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New e-commerce rules regressive, will harm consumers: USISPF

The US-India Strategic Partnership Forum (USISPF) has dubbed the new e-commerce rules as “regressive” and said that the changes would harm consumers, create unpredictability and have a negative impact on the growth of online retail in India.

The Forum asserted that “it is not the government’s business to micromanage businesses” and alleged that the amendments announced came out without any consultation and are akin to changing rules in the middle of the game.

Earlier this week, the government appeared to have yielded to demands of domestic traders and put in place new norms, which would end discounts and cashback offers that online platforms with foreign investment were offering. The new rules are set to come into effect from February 2019.

“The amendment to the FDI in e-commerce policy is regressive. It harms the consumer, who is ultimately the king in any retail environment. It is not the government’s business to micromanage businesses. This amendment bars Indian manufacturers and sellers from effectively competing in the global online marketplace,” USISPF President and Chief Executive Officer (FPO) Mukesh Aghi said in a statement.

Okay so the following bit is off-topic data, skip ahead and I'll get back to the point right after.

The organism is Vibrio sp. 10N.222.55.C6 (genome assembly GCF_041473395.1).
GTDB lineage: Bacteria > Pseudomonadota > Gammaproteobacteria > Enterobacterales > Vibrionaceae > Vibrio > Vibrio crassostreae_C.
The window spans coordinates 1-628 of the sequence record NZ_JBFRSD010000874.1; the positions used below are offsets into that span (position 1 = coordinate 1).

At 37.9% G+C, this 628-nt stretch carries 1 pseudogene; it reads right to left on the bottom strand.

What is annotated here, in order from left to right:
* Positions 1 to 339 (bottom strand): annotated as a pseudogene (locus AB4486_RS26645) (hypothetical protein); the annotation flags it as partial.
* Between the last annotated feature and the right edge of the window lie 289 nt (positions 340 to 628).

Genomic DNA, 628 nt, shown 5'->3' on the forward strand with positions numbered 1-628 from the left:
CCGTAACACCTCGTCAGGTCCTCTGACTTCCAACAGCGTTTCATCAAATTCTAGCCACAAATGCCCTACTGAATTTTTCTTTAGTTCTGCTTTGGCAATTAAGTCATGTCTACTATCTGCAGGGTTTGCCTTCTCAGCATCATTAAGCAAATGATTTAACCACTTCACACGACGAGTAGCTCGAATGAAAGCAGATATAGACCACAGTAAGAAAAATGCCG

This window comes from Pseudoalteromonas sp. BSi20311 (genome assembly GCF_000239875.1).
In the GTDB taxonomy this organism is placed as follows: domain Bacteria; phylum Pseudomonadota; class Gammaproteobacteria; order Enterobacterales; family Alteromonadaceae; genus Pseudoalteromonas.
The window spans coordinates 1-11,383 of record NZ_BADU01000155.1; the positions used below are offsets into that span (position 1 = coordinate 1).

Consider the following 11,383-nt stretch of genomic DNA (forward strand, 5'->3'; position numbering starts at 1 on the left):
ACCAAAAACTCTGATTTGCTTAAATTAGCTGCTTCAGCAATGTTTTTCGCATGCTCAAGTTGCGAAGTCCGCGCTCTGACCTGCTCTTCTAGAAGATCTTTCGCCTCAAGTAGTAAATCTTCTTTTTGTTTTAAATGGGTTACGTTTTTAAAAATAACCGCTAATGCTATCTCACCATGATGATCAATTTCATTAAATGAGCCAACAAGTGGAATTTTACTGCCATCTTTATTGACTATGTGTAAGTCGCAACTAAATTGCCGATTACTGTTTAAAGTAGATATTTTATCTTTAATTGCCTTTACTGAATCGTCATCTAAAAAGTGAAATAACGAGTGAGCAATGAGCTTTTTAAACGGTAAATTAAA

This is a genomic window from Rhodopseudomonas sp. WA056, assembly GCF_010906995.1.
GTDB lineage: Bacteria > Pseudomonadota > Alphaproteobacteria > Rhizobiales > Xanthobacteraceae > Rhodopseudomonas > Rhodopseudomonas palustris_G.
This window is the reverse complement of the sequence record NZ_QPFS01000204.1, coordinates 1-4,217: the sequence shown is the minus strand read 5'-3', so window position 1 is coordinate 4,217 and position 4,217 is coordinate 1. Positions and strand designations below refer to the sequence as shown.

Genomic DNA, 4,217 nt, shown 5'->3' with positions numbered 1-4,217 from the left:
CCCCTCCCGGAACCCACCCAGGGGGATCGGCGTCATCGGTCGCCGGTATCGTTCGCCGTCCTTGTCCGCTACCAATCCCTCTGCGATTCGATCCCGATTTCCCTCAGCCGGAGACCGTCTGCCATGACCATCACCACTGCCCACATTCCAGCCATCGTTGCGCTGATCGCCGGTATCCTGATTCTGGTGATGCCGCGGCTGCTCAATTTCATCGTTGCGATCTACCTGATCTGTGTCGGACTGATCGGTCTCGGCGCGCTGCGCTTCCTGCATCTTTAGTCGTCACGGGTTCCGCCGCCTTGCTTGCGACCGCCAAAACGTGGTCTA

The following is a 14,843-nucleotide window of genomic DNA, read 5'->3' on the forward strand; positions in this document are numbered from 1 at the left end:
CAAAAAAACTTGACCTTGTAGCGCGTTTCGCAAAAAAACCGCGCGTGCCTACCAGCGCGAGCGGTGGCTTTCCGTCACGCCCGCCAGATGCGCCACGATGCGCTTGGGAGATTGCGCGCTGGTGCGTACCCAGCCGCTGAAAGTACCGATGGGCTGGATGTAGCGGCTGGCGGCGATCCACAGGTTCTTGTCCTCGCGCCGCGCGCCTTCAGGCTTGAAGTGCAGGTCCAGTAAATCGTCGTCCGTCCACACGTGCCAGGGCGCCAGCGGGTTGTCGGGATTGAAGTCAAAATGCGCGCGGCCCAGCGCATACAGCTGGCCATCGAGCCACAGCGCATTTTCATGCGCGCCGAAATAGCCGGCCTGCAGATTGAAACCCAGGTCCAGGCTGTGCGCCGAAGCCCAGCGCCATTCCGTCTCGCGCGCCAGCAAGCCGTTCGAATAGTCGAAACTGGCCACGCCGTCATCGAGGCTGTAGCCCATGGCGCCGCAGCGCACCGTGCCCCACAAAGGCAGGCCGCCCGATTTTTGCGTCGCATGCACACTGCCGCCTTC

He further stated that the amendment “highlights the lack of transparency in policy making and creates unpredictability”.

With about a month to comply, American retailer Walmart-backed Flipkart and US-based Amazon — the two largest players in the Indian e-commerce sector — would be hit the hardest.

Smaller traders have, in the past, cried foul alleging that preferential treatment was given to certain sellers that are affiliates of these larger online marketplaces. This, they said, created an unfair marketplace.

The new rules, announced on December 26, bar online platforms from selling products supplied by affiliated companies, and from offering customers special discounts. For retailers such as Walmart, the new rules may hinder selling products under their own private brands.

The new rules clamp down on exclusive deals; this could cast a cloud on partnerships seen in the past including those with electronic and smartphone brands like ASUS, OnePlus, BPL and others.

However, smaller players such as ShopClues and Snapdeal have welcomed the move, saying the development will “close the back door” that has been “blatantly exploited” by larger companies and provide a

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